For their dedication working with youth and Junior bridge programs, Michael and Debbie Rosenberg have been named Honorary Members of the Year for 2019 by the ACBL Board of Directors. “I feel like I’ve gotten recognition for my work with Silicon Valley Youth,” Debbie says, “but Michael is the unsung hero. It’s unbelievable what he has done for Juniors!”
“Debbie and Michael’s efforts have greatly improved the possibilities for the future of our game,” says District 13 Director Suzi Subeck, who submitted the nomination. “Debbie and Michael, all-star players in their own right, have devoted endless hours developing highly successful programs to encourage youth players.”
Debbie says she is grateful for the honor, and she is especially happy for Michael.
“I feel like I’ve gotten recognition for my work with Silicon Valley Youth,” Debbie says, “but Michael is the unsung hero. It’s unbelievable what he has done for Juniors!”
Debbie adds emphatically, “Nobody loves bridge more than Michael. He believes strongly that the world would be a better place if everybody played bridge.”
Michael runs the Junior training program for the U.S. Bridge Federation, which he developed in tandem with Debbie and Barry Goren. He is largely responsible for seeing that squads competing in Junior world championships are at their best — which includes everything from ethics discussions to recruiting partnership coaches and nonplaying captains to accompany the teams.
“Indefatigable” is how USBF Junior Program Coordinator Joe Stokes describes the Hall of Famer.
“Michael never tires of talking about bridge with young players,” Stokes says. In addition to meeting online with the players every week and organizing and running a three-day, live training event annually, Michael spearheads the program in other ways.
“He’s a great fundraiser,” Stokes says. “He has reputation as a star player – ethical and above-board. So, as a possible patron, when you get a letter from Michael Rosenberg, you respond.” According to Joe, it is because of Michael that economics (airfare, hotel, meals) are not a factor for the kids who attend training.
“Michael is also great at getting expert mentors,” Stokes said. “And he personally gives so much time to the program. He puts a lot of energy into everything he does.”
Debbie is one of the driving co-founders of Silicon Valley Youth Bridge, and the organization’s first president. Since its birth in May 2013, the California nonprofit has created and grown a remarkable variety of youth programs including free after-school bridge classes, informal Friday night games, monthly pizza parties and a week-long summer camp. Every summer, SiVY supports a contingent of kids attending the Youth North American Championships; in 2018, the organization sent 21 youth to Atlanta.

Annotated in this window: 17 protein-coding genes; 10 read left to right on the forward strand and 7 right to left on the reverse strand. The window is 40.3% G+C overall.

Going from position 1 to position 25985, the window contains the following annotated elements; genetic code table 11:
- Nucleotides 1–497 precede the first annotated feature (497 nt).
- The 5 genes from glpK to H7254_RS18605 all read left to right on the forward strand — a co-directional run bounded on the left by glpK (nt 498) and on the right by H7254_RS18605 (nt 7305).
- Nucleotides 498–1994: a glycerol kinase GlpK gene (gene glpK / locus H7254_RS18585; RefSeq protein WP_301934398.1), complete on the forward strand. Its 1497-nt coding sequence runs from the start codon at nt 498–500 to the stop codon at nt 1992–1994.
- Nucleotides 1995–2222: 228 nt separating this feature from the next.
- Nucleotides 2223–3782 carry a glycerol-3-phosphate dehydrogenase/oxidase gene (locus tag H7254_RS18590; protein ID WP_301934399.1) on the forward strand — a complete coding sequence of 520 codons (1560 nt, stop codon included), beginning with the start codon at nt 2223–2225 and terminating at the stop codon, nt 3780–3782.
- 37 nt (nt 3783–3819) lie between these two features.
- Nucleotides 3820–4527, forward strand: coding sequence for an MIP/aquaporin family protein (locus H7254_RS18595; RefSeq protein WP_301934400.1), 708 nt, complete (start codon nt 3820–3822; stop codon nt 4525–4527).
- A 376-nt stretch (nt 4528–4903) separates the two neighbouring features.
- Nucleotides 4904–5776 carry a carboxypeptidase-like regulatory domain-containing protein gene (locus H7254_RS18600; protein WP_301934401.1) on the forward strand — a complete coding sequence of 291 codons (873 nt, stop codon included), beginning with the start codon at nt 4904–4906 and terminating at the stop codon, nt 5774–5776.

In 2018-19, the sixth school year since SiVY’s founding, the organization is supporting five middle schools and a record nine high school programs.
SiVY is an all-volunteer organization funded through private donations and support from the ACBL Educational Foundation.
When Debbie was named ACBL’s Volunteer of the Year in 2016, Subeck said, “Debbie teaches Juniors on all levels wherever she is needed. She wants bridge to succeed and flourish.”
Certainly one of the closest beneficiaries of Debbie’s and Michael’s work is their son, Kevin. An expert player in his own right, Kevin participated in SiVY activities and served as a mentor; he is also a member of the USBF training program and a seasoned competitor on U.S. teams representing the U.S. in international competition.
“I’m really proud of both my parents for being honored by the ACBL with this award,” says Kevin. “I know firsthand how excellent they both are as players and theorists, and I’m able to improve my game and knowledge by talking to them regularly. Also, I think what they’ve both done for Junior bridge (my mom’s work with Silicon Valley Youth Bridge, and my dad’s work with USBF Junior Training Program) is even more important and is probably what I’m most proud of them for, and what makes them both especially deserving of this award.”
USBF Chief Operating Officer Jan Martel says, “If bridge is to survive, it will be because of the efforts of Debbie, Michael and others like them who have worked tirelessly to introduce young players to the game and to nurture their interest. Debbie and the rest of the SiVY volunteers have shown us how to get school-age children started. Michael and the many expert mentors with the USBF Junior program fan the flames by teaching those young players the magic and challenge of our wonderful game.”
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